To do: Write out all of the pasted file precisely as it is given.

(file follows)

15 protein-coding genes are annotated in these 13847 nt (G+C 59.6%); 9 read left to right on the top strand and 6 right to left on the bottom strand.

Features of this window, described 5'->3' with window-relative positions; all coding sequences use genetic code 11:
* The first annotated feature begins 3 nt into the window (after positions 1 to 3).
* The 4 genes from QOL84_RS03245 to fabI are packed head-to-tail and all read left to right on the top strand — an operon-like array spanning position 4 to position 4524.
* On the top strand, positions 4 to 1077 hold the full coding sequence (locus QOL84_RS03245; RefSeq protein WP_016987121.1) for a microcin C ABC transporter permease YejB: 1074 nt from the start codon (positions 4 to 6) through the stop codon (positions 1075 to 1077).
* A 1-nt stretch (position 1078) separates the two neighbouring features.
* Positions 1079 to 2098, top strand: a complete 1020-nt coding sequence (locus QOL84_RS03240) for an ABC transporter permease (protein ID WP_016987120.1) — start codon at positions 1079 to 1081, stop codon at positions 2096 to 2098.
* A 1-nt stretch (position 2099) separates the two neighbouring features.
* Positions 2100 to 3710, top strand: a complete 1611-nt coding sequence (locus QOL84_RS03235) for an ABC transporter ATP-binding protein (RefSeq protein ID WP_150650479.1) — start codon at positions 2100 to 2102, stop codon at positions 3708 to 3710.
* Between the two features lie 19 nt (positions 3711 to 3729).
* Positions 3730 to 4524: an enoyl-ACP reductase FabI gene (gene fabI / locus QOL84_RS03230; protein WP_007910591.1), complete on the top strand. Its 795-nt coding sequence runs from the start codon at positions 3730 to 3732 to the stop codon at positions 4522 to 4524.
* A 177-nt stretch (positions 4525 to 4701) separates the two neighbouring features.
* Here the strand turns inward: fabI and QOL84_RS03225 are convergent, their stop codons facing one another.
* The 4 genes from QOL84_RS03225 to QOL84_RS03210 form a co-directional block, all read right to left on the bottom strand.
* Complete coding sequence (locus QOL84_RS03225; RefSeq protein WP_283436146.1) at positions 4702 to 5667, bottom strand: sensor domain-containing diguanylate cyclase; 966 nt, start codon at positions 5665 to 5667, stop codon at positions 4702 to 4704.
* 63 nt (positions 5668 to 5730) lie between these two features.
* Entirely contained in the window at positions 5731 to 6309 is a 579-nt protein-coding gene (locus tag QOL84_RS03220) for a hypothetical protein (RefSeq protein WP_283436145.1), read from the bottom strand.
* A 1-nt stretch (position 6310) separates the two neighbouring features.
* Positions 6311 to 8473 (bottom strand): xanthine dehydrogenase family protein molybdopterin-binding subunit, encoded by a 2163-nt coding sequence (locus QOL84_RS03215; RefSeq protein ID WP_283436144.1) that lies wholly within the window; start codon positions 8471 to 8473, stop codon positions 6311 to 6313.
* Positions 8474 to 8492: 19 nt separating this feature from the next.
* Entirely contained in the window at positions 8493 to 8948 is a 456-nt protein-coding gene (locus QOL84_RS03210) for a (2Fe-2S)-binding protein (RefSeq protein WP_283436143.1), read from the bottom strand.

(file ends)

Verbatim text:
15 protein-coding genes are annotated in these 13847 nt (G+C 59.6%); 9 read left to right on the top strand and 6 right to left on the bottom strand.

Features of this window, described 5'->3' with window-relative positions; all coding sequences use genetic code 11:
* The first annotated feature begins 3 nt into the window (after positions 1 to 3).
* The 4 genes from QOL84_RS03245 to fabI are packed head-to-tail and all read left to right on the top strand — an operon-like array spanning position 4 to position 4524.
* On the top strand, positions 4 to 1077 hold the full coding sequence (locus QOL84_RS03245; RefSeq protein WP_016987121.1) for a microcin C ABC transporter permease YejB: 1074 nt from the start codon (positions 4 to 6) through the stop codon (positions 1075 to 1077).
* A 1-nt stretch (position 1078) separates the two neighbouring features.
* Positions 1079 to 2098, top strand: a complete 1020-nt coding sequence (locus QOL84_RS03240) for an ABC transporter permease (protein ID WP_016987120.1) — start codon at positions 1079 to 1081, stop codon at positions 2096 to 2098.
* A 1-nt stretch (position 2099) separates the two neighbouring features.
* Positions 2100 to 3710, top strand: a complete 1611-nt coding sequence (locus QOL84_RS03235) for an ABC transporter ATP-binding protein (RefSeq protein ID WP_150650479.1) — start codon at positions 2100 to 2102, stop codon at positions 3708 to 3710.
* Between the two features lie 19 nt (positions 3711 to 3729).
* Positions 3730 to 4524: an enoyl-ACP reductase FabI gene (gene fabI / locus QOL84_RS03230; protein WP_007910591.1), complete on the top strand. Its 795-nt coding sequence runs from the start codon at positions 3730 to 3732 to the stop codon at positions 4522 to 4524.
* A 177-nt stretch (positions 4525 to 4701) separates the two neighbouring features.
* Here the strand turns inward: fabI and QOL84_RS03225 are convergent, their stop codons facing one another.
* The 4 genes from QOL84_RS03225 to QOL84_RS03210 form a co-directional block, all read right to left on the bottom strand.
* Complete coding sequence (locus QOL84_RS03225; RefSeq protein WP_283436146.1) at positions 4702 to 5667, bottom strand: sensor domain-containing diguanylate cyclase; 966 nt, start codon at positions 5665 to 5667, stop codon at positions 4702 to 4704.
* 63 nt (positions 5668 to 5730) lie between these two features.
* Entirely contained in the window at positions 5731 to 6309 is a 579-nt protein-coding gene (locus tag QOL84_RS03220) for a hypothetical protein (RefSeq protein WP_283436145.1), read from the bottom strand.
* A 1-nt stretch (position 6310) separates the two neighbouring features.
* Positions 6311 to 8473 (bottom strand): xanthine dehydrogenase family protein molybdopterin-binding subunit, encoded by a 2163-nt coding sequence (locus QOL84_RS03215; RefSeq protein ID WP_283436144.1) that lies wholly within the window; start codon positions 8471 to 8473, stop codon positions 6311 to 6313.
* Positions 8474 to 8492: 19 nt separating this feature from the next.
* Entirely contained in the window at positions 8493 to 8948 is a 456-nt protein-coding gene (locus QOL84_RS03210) for a (2Fe-2S)-binding protein (RefSeq protein WP_283436143.1), read from the bottom strand.